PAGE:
So here’s something pretty amazing. I was browsing around on Google Maps the other day (as you do), and I noticed that the satellite imagery for the area of southern Zambia around Kalomo has been updated with some more recent pictures. Why is this important? Because it includes aerial photos of the new school at Simakakata, which I first visited in 2009 and have stayed in touch with since.
It’s pretty incredible, the fact that you can watch the progress being made there by the teachers and parents – who are essentially building it themselves. In the map above, the original school is the one labelled Simakakata community school. This is where 200-odd children were being taught in a collapsing farmhouse with barely any materials except the will power of the teachers to help them. The new school, which as been built with financial assistance from Care and LearnAsOne, is where the green arrow is. You can see it more clearly below.
The small buildings to the left, on the path to the two school buildings, is the toilet block. The path heading south leads to a small handpump for water. There’s no electricity there, yet, but there are power lines near the main road to the south that they’ll be able to tap into soon.
Even these images are a little out of date, though. The foundations for another classroom which can be seen next to the smaller of the two buildings are now another building, and LearnAsOne has just paid for materials for yet another classroom which is now being built.
You can see what the area used to look like, up until 2010, below. Thanks to Mark Jeronimus for a great API that lets you access historical mapping data.
It may not look like much when you compare it to – say – the building of The Shard in a similar period of time, but the amount of good that comes from those few small buildings is immeasurable in my opinion. Nothing is more important than a good education, which is what the kids of Simakakata can now look forward to.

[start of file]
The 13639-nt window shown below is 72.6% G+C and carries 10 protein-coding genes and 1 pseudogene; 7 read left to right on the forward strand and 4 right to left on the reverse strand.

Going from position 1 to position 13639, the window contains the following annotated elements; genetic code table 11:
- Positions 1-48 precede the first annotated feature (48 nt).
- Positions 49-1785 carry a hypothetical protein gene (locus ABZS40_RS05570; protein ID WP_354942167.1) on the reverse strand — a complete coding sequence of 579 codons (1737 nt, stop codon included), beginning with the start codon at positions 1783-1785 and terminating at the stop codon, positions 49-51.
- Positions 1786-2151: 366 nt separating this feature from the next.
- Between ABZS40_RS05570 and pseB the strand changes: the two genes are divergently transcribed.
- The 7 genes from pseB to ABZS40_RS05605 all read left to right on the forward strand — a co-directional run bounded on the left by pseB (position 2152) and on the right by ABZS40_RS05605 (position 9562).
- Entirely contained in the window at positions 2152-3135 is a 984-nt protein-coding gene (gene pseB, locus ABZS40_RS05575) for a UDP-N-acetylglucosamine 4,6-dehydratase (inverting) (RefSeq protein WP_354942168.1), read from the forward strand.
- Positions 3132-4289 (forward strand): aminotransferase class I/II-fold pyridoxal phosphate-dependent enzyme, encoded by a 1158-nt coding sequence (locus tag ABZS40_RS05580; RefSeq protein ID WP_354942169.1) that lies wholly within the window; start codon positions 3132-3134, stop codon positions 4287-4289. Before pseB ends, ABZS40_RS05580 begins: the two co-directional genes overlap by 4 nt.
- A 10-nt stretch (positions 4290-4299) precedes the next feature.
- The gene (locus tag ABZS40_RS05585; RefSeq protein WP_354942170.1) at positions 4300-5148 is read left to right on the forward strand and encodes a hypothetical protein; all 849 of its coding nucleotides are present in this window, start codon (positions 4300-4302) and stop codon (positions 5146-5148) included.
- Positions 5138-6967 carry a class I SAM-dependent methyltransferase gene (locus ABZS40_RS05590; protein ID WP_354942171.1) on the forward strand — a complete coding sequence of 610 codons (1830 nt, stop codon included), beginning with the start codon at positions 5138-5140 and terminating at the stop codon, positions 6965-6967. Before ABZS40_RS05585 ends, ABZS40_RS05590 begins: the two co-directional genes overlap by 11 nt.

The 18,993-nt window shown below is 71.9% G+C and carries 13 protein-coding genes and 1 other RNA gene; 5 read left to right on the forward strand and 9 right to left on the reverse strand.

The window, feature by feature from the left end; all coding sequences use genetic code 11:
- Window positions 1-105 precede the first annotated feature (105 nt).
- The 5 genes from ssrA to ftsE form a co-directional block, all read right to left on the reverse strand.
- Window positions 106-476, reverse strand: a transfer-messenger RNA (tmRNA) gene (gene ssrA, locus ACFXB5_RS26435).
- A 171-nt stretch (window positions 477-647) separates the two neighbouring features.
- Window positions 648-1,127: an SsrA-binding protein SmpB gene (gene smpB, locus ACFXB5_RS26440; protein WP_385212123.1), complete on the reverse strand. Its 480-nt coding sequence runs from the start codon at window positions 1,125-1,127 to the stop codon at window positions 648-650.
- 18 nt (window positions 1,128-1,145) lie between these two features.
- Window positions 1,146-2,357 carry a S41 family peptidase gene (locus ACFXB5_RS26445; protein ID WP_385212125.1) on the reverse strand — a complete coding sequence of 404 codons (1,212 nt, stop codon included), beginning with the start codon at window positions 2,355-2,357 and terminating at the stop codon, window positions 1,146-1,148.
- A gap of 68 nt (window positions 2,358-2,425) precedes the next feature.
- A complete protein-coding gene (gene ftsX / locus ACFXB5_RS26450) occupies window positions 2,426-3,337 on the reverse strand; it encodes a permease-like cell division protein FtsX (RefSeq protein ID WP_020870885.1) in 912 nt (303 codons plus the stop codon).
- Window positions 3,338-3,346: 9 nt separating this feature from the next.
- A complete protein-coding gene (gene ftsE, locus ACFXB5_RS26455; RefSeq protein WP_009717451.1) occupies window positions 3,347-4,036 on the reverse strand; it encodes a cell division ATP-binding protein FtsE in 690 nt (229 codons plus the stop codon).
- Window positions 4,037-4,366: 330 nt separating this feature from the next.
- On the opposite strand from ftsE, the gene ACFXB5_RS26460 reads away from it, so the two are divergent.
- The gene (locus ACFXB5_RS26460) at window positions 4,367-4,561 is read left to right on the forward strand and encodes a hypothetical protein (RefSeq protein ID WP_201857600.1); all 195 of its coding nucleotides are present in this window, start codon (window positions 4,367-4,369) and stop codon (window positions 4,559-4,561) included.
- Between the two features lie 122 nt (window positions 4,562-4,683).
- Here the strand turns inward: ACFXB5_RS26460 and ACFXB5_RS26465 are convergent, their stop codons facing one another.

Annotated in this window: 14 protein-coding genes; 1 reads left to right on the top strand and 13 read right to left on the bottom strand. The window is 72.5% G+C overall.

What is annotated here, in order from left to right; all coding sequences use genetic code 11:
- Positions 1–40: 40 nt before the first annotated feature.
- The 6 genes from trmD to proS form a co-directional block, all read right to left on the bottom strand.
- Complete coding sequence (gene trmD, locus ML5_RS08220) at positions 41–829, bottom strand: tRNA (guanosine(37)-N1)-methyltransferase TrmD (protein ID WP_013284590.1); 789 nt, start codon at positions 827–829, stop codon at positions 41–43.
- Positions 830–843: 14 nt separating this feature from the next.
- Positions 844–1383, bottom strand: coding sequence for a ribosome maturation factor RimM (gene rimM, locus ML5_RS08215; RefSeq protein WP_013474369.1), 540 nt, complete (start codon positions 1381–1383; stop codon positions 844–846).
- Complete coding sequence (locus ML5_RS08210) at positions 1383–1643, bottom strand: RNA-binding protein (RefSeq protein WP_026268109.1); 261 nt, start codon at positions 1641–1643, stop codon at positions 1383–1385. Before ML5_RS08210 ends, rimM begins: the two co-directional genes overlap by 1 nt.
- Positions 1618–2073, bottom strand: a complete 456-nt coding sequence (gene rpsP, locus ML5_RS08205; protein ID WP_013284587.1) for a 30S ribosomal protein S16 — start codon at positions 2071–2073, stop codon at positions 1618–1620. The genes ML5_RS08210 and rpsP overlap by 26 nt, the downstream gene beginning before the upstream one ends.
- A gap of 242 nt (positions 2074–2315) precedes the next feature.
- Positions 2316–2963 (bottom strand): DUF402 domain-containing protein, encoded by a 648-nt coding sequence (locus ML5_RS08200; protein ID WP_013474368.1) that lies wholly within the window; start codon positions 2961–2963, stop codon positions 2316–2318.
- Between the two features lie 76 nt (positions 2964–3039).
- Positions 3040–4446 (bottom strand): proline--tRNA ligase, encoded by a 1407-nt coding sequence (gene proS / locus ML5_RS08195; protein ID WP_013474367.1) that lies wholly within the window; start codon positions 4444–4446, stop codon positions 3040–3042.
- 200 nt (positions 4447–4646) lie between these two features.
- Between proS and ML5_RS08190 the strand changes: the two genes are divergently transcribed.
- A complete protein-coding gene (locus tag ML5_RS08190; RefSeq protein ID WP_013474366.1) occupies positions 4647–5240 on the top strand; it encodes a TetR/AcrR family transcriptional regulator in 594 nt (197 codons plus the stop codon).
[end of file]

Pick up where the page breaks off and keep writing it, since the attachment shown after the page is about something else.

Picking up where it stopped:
Forget turn-by-turn directions and the whole Apple iOS6 Maps debacle: to me, being able to see this kind of change happening from thousands of miles away is what makes online maps so magical.
I realise this feature is a few weeks old - From Kenya to Madagascar: The African tech-hub boom - but since it’s written by someone who’s a bit of a hero of mine, I thought I’d link to it anyway. This has been an interesting weekend in terms of Oxford family’s future plans. It looks very much like we’ll be relocating to Johannesburg sooner than planned. The lure of the tech hubs Hersman writes about here is very much part of the reason we’re going, and it looks like I may just have been offered a job.
An interesting morning today at the Eco Technology Show and Smart Business Conference, which are taking place at Falmer Stadium in Brighton this weekend. The highlight was a debate between MPs Caroline Lucas (leader of the Green Party), Greg Barker (Minister for Climate Change, Con) and Norman Baker (Undersecretary of State for Transport, Lib) titled ” The conundrum of economic growth in a resource constrained world”.